Youth Ministry Essentials: Communicating With Students
Take it from a 30-year veteran, today's youth worker has tools of communication that make what we had twenty years ago look like preschool toys. Text messaging and Twitter have replaced the old phone-tree system of delivering messages. No need to wait for a local printer to make posters for upcoming events when a laptop can produce the same thing almost instantly. Better yet scrap the poster and post the event on Facebook.
We have some fancy stuff to help communicate information to students. But what about communicating the love of Christ? What is the best tool we have to accomplish this? Before you answer, this tool may be one you've forgotten about . . . The greatest tool for leading students to connect the dots between God's love and their personal lives was best demonstrated by the master communicator, Jesus Christ.
While He used techniques such as object lessons, parables, and even lecture (the old stand by), I think Jesus was at His best one-on-one. Think about the woman caught act of adultery who was about to be stoned. Think about the impact Christ made when He said, "The one among you without sin, let him cast the first stone." Think about Zacchaeus, the hardened tax collector. He was forever changed when Jesus simply told him He wanted to have dinner at his house. Jesus' one-on-one encounters changed the lives of people forever. The best tool for communicating God's love to your students? One-on-one, person-to-person communication.
Last year First Baptist Russellville put together a book of letters from former students in honor of my twenty years at the church. One letter that hit me big time was from a student who had passed through our youth ministry 12 years ago. This student said the most memorable thing about the time spent in youth group was one afternoon when I took this student around town dressed up as our VBS clown to film a segment to show in church. The student recalled our conversation and how special it made them feel getting my undivided attention for a couple of hours.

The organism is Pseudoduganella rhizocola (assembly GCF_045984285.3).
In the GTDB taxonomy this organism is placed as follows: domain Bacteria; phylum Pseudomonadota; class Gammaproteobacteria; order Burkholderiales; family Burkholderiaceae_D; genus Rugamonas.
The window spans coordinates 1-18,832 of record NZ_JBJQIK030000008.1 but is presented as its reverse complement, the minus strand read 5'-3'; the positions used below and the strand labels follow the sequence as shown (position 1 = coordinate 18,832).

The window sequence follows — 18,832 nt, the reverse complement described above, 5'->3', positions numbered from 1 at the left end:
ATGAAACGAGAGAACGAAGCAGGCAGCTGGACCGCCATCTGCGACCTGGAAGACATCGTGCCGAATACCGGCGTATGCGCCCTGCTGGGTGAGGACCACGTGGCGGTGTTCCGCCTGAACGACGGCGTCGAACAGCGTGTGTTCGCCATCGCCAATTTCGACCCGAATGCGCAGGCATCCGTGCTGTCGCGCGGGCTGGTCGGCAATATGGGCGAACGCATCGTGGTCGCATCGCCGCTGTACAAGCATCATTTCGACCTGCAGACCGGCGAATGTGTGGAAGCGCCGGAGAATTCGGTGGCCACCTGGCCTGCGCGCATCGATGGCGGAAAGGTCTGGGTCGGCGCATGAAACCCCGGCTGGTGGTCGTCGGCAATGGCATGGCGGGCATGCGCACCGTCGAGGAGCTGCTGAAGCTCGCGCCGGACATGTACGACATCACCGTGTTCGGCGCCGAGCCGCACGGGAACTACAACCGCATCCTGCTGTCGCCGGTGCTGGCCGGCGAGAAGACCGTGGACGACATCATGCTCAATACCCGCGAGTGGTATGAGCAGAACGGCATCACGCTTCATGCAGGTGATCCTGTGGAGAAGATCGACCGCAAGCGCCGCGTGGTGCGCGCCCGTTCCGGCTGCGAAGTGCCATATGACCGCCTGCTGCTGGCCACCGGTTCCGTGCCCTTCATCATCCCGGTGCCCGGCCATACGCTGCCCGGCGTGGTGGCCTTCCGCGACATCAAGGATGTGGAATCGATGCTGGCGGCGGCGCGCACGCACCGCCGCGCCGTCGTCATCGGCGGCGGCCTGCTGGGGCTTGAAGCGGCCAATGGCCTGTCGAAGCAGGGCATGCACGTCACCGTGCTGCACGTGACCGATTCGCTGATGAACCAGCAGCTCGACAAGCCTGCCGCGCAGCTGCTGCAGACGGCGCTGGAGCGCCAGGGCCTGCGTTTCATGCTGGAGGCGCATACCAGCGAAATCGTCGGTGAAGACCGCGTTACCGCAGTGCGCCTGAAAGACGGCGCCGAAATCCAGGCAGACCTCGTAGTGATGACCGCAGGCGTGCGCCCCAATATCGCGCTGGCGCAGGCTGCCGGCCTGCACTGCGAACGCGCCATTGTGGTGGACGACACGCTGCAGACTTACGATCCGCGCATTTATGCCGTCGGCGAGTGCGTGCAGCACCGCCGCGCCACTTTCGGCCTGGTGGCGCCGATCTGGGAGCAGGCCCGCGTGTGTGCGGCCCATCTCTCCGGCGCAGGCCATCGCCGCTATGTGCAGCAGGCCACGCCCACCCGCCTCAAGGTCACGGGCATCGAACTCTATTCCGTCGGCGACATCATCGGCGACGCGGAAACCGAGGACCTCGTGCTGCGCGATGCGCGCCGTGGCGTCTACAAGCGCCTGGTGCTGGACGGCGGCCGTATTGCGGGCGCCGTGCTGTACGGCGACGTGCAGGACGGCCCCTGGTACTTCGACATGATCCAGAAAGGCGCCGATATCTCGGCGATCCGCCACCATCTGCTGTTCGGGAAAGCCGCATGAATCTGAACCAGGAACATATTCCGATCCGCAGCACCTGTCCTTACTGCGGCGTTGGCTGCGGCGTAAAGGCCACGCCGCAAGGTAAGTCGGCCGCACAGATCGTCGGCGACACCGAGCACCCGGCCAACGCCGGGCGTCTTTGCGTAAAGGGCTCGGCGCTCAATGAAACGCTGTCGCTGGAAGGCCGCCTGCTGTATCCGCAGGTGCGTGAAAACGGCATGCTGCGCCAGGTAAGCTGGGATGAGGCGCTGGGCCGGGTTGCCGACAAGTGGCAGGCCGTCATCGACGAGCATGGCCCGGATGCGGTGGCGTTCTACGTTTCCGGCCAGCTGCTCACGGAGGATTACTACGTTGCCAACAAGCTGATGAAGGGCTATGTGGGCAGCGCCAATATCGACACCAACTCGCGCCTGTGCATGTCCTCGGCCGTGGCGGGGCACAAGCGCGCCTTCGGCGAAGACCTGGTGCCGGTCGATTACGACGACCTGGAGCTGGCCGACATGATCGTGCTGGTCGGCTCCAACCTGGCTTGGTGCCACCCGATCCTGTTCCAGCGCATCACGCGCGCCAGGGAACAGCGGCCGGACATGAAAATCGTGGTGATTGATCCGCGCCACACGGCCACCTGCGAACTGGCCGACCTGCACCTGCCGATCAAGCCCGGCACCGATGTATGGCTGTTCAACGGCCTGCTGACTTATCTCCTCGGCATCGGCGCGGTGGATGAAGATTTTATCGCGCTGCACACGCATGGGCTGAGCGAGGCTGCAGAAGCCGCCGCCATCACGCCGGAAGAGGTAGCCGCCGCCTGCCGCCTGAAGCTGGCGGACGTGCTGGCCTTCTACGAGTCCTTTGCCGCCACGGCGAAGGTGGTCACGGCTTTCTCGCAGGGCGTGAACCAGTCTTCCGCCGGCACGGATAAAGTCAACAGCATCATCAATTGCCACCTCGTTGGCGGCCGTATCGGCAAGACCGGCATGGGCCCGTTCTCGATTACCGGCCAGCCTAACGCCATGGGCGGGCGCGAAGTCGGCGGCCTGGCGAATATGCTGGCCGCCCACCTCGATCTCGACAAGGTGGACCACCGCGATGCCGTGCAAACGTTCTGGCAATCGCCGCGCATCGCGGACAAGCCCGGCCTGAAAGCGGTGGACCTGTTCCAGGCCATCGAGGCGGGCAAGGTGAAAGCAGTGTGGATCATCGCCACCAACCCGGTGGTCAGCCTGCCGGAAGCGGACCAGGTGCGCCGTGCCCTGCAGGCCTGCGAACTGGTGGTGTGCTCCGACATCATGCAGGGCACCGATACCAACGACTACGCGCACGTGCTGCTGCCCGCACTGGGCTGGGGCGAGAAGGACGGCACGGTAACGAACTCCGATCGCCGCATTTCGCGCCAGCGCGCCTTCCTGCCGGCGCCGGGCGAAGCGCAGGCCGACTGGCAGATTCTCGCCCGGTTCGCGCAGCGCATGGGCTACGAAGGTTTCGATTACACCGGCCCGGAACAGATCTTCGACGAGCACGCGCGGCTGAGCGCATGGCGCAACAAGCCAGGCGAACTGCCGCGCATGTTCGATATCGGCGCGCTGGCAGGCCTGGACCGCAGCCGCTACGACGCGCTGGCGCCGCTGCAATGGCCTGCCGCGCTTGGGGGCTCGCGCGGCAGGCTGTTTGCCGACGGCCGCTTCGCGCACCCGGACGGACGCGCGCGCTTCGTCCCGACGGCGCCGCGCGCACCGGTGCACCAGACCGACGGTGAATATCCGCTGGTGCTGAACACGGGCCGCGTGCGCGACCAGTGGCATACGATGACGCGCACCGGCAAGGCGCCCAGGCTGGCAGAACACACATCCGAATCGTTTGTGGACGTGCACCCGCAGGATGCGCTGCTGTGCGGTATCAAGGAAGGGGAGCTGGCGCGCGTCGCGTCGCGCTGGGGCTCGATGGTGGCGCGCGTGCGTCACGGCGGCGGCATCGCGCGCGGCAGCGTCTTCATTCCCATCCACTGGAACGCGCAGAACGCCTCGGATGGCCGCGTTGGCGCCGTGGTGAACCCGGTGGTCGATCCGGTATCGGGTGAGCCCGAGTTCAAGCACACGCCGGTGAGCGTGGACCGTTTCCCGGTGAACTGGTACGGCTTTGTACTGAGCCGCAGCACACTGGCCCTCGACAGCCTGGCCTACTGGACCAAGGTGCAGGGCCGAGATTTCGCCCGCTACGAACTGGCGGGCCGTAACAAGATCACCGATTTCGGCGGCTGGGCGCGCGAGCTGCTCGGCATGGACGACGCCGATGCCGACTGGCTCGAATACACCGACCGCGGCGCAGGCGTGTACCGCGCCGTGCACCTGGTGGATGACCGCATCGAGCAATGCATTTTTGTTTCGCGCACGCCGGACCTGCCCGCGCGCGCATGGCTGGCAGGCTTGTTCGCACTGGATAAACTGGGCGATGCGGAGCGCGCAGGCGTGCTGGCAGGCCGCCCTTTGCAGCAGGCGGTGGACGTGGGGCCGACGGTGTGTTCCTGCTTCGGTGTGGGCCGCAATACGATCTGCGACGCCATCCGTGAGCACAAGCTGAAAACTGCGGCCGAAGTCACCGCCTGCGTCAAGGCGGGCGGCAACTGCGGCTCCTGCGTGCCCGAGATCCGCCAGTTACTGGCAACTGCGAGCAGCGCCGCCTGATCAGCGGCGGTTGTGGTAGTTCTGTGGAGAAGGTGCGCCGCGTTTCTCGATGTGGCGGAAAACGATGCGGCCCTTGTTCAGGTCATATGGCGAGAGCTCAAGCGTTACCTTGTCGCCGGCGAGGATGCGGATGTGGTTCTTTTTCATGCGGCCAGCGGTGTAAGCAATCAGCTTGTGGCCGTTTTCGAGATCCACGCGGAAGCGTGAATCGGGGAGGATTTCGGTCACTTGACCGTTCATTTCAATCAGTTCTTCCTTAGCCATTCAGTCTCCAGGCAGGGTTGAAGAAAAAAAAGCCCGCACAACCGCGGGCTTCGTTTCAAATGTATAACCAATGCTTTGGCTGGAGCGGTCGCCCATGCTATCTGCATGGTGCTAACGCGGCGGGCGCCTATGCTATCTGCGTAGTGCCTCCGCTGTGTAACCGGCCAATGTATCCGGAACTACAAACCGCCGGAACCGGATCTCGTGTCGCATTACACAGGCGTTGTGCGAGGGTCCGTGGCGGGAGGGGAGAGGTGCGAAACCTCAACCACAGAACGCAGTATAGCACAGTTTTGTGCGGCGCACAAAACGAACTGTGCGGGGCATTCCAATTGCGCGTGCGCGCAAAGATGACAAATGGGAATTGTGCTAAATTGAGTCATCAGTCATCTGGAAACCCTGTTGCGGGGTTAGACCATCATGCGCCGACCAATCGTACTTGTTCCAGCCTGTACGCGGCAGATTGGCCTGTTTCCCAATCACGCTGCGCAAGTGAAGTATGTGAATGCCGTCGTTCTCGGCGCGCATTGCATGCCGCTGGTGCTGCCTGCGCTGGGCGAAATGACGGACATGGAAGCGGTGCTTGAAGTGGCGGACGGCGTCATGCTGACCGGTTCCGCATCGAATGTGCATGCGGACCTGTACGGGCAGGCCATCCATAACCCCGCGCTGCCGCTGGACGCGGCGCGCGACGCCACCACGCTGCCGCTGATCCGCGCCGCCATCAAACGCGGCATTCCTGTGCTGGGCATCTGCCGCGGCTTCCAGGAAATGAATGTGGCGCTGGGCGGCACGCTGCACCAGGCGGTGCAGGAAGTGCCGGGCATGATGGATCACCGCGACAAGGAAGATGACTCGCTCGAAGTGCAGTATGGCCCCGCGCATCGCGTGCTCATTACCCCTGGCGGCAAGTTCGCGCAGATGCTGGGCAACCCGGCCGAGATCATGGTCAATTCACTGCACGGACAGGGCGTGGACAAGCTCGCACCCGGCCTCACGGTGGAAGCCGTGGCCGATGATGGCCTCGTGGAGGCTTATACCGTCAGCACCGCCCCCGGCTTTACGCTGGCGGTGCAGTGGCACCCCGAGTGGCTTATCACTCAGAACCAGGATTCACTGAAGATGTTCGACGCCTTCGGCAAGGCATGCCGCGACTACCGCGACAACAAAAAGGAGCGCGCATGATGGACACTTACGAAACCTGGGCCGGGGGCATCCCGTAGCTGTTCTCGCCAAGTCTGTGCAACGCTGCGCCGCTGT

One-on-one time with students is a big deal! Today we are living in a very impersonal world. Now more than ever students need to experience the love of a personal Savior. All our technological toys are wonderful when it comes to passing on information. But the love of Christ is best communicated with a very simple thing we all have at our disposal: one-on-one contact. And in these budget crunching times that is something that doesn't cost a penny.
- Do you find your schedule allows you to spend as much time one-on-one with students as you would like?
- How are you intentional about cutting through the clutter of information and develop personal relationships with students?